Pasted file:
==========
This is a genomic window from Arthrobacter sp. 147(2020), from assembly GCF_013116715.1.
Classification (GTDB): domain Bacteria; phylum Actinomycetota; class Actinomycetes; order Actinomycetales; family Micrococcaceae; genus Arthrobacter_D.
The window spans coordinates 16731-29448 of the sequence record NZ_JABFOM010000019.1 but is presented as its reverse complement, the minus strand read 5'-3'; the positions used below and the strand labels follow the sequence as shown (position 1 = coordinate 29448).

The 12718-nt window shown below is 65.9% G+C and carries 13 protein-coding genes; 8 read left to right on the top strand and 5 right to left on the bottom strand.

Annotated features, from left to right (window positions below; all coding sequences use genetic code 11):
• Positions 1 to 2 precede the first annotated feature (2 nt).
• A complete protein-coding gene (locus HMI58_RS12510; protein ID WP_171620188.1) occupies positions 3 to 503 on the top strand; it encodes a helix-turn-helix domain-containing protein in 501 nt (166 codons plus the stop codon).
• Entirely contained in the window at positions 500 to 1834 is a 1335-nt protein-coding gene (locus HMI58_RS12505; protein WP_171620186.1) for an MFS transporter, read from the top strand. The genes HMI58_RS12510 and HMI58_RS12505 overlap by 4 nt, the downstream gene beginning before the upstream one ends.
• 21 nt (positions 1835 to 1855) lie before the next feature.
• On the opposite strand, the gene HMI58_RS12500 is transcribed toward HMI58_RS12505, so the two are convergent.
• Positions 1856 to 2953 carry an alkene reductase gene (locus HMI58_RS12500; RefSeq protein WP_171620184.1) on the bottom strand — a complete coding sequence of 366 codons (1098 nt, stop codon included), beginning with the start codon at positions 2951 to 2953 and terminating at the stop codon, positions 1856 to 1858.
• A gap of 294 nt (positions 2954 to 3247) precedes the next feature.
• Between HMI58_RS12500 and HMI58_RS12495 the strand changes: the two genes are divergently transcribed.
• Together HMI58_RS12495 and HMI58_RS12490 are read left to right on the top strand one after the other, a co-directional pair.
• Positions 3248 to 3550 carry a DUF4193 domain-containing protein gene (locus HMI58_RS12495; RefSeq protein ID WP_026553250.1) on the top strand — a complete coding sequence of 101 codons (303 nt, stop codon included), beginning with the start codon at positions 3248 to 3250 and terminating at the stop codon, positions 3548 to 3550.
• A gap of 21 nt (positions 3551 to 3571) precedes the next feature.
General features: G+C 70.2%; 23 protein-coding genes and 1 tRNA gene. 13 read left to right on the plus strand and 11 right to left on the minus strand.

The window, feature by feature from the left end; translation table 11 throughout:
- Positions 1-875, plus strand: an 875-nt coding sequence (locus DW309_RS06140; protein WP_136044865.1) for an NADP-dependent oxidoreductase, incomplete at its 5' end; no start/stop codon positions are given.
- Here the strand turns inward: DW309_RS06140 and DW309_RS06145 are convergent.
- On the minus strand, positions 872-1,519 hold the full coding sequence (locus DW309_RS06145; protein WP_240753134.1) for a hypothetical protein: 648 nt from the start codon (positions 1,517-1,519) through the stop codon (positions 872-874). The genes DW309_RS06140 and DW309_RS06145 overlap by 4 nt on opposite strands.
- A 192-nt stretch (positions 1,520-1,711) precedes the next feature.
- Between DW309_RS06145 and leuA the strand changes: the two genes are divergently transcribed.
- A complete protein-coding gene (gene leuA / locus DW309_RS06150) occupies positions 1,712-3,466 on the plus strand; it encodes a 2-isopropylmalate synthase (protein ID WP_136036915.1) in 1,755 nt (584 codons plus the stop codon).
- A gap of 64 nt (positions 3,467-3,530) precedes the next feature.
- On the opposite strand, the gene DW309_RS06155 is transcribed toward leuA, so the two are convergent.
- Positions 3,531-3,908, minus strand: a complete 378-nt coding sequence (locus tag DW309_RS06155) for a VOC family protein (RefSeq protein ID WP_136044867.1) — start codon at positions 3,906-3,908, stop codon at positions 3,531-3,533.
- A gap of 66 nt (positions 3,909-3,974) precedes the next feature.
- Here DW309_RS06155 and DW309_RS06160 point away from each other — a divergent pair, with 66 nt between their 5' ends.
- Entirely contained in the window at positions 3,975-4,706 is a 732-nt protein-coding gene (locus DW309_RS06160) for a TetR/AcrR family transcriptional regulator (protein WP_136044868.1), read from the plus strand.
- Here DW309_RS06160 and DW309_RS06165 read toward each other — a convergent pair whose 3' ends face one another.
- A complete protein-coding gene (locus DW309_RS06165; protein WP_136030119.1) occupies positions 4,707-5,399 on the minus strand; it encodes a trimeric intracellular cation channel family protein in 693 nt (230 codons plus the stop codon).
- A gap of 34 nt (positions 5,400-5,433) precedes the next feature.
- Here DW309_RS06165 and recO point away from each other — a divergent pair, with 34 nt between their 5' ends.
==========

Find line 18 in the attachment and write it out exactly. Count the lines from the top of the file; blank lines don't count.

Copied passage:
The window, feature by feature from the left end; translation table 11 throughout: